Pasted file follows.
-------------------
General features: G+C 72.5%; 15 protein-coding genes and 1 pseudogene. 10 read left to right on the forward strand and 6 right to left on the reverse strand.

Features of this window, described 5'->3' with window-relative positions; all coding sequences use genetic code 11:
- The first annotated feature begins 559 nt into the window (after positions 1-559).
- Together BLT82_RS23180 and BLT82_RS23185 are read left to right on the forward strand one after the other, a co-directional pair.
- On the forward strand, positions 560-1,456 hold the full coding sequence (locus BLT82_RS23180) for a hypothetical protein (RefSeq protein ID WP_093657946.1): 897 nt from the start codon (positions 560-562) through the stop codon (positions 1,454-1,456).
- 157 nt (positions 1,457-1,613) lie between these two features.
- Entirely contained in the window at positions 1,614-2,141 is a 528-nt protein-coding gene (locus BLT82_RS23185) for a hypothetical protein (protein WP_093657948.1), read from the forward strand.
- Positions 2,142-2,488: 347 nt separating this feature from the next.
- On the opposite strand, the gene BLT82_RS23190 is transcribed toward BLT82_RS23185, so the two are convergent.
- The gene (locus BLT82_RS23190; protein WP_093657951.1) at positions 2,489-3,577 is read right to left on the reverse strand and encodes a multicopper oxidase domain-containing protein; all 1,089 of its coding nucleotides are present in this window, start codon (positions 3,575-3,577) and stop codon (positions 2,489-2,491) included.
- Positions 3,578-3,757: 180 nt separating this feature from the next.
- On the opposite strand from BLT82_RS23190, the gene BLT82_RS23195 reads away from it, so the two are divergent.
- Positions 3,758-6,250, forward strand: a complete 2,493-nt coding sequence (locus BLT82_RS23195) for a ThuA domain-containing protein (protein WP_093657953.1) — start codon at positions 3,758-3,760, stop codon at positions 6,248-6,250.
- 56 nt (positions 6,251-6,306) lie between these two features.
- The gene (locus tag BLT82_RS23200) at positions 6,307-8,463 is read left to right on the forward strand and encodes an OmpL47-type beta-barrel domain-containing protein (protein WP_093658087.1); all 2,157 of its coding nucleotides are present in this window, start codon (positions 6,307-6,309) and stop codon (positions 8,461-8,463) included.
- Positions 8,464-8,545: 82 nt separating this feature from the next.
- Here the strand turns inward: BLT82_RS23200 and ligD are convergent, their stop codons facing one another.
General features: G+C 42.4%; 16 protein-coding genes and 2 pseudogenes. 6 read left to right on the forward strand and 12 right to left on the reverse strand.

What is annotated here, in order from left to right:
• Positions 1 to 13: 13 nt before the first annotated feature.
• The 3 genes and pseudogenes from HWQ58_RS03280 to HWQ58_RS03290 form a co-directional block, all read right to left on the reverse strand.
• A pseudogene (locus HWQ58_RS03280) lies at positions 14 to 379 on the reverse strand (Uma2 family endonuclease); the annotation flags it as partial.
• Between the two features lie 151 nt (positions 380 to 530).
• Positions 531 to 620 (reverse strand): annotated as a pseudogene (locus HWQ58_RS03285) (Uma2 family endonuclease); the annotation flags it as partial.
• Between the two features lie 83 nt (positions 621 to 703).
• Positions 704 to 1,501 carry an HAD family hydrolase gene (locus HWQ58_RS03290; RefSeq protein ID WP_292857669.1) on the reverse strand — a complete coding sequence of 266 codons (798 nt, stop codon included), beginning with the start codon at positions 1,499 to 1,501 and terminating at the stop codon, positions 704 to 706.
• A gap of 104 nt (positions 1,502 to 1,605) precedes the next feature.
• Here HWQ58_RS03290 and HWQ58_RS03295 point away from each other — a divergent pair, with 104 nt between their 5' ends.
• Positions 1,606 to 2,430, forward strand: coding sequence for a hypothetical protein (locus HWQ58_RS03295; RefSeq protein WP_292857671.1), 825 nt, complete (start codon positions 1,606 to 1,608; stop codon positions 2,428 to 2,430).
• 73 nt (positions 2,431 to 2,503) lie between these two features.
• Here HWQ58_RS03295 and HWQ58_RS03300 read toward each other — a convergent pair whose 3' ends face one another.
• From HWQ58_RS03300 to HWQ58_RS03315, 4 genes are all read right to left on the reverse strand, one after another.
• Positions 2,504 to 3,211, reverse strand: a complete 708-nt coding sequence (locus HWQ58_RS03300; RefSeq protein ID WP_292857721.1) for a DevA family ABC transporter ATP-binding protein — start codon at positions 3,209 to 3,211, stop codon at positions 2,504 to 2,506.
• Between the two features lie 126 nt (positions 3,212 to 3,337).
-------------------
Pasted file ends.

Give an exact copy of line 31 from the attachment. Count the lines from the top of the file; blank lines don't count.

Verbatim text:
• Here HWQ58_RS03295 and HWQ58_RS03300 read toward each other — a convergent pair whose 3' ends face one another.